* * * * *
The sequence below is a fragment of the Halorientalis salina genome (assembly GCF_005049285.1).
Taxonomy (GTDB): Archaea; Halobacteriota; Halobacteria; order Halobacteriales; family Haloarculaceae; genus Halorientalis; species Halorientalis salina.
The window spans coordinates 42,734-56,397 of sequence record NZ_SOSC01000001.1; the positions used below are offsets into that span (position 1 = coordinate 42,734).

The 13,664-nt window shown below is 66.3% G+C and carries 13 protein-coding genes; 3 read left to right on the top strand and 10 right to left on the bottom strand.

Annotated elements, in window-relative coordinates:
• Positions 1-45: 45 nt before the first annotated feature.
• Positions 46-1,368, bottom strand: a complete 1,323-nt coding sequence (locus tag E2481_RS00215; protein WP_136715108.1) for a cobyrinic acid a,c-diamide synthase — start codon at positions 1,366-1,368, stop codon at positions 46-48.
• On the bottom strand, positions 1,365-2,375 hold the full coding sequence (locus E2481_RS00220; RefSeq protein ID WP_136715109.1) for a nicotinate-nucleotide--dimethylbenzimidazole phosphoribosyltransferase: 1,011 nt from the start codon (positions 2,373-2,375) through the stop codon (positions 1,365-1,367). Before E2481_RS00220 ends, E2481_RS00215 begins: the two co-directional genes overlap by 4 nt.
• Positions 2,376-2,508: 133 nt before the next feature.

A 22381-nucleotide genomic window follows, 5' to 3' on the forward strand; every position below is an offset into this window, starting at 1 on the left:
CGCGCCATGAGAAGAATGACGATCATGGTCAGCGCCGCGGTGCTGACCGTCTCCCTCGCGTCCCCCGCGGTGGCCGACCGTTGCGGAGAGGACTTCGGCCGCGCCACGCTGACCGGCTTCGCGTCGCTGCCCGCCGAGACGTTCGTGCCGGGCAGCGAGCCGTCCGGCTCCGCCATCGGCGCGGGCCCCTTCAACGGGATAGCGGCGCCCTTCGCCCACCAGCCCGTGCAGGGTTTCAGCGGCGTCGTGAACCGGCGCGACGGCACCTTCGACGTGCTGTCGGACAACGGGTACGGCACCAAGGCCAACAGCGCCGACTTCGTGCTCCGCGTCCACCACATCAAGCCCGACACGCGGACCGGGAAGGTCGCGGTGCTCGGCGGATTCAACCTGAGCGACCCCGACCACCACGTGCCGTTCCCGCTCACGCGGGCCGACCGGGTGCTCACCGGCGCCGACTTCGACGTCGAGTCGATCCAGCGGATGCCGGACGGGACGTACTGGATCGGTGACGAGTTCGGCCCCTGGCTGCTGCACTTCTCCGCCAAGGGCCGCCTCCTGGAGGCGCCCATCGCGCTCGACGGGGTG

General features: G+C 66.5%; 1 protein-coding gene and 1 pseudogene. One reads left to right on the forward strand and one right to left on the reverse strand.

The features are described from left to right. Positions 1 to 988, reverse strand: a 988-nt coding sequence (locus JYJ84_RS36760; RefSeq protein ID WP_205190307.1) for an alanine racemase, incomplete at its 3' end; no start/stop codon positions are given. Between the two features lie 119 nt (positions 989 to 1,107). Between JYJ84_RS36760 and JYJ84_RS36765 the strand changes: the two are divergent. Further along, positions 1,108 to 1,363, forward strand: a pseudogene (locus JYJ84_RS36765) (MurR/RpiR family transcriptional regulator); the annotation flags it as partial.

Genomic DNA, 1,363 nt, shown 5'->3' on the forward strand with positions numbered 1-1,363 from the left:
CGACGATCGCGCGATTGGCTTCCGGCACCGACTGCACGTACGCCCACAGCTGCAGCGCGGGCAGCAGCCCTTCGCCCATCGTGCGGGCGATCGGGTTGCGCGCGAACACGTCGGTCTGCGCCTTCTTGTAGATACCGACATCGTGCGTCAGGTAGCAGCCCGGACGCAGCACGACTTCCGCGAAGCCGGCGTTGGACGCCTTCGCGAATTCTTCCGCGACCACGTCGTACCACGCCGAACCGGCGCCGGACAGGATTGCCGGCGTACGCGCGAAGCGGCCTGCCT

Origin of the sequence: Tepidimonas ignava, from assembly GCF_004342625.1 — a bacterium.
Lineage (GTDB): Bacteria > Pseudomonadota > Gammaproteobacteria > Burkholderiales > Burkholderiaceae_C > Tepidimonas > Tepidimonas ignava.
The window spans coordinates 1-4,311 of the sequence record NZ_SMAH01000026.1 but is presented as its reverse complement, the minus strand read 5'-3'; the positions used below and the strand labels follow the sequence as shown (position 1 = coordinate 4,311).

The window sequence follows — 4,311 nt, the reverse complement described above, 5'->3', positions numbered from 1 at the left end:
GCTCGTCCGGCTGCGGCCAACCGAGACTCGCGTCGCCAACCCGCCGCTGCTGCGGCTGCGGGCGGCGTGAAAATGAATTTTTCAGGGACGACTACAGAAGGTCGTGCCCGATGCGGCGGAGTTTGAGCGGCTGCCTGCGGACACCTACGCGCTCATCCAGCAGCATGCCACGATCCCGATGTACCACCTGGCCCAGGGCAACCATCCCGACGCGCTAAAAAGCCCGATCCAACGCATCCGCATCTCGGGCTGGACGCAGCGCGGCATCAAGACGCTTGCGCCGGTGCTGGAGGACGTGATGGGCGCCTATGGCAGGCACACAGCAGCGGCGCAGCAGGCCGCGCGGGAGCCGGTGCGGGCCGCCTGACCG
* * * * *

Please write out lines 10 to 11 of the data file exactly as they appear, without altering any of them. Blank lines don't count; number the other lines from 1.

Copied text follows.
A 22381-nucleotide genomic window follows, 5' to 3' on the forward strand; every position below is an offset into this window, starting at 1 on the left:
CGCGCCATGAGAAGAATGACGATCATGGTCAGCGCCGCGGTGCTGACCGTCTCCCTCGCGTCCCCCGCGGTGGCCGACCGTTGCGGAGAGGACTTCGGCCGCGCCACGCTGACCGGCTTCGCGTCGCTGCCCGCCGAGACGTTCGTGCCGGGCAGCGAGCCGTCCGGCTCCGCCATCGGCGCGGGCCCCTTCAACGGGATAGCGGCGCCCTTCGCCCACCAGCCCGTGCAGGGTTTCAGCGGCGTCGTGAACCGGCGCGACGGCACCTTCGACGTGCTGTCGGACAACGGGTACGGCACCAAGGCCAACAGCGCCGACTTCGTGCTCCGCGTCCACCACATCAAGCCCGACACGCGGACCGGGAAGGTCGCGGTGCTCGGCGGATTCAACCTGAGCGACCCCGACCACCACGTGCCGTTCCCGCTCACGCGGGCCGACCGGGTGCTCACCGGCGCCGACTTCGACGTCGAGTCGATCCAGCGGATGCCGGACGGGACGTACTGGATCGGTGACGAGTTCGGCCCCTGGCTGCTGCACTTCTCCGCCAAGGGCCGCCTCCTGGAGGCGCCCATCGCGCTCGACGGGGTG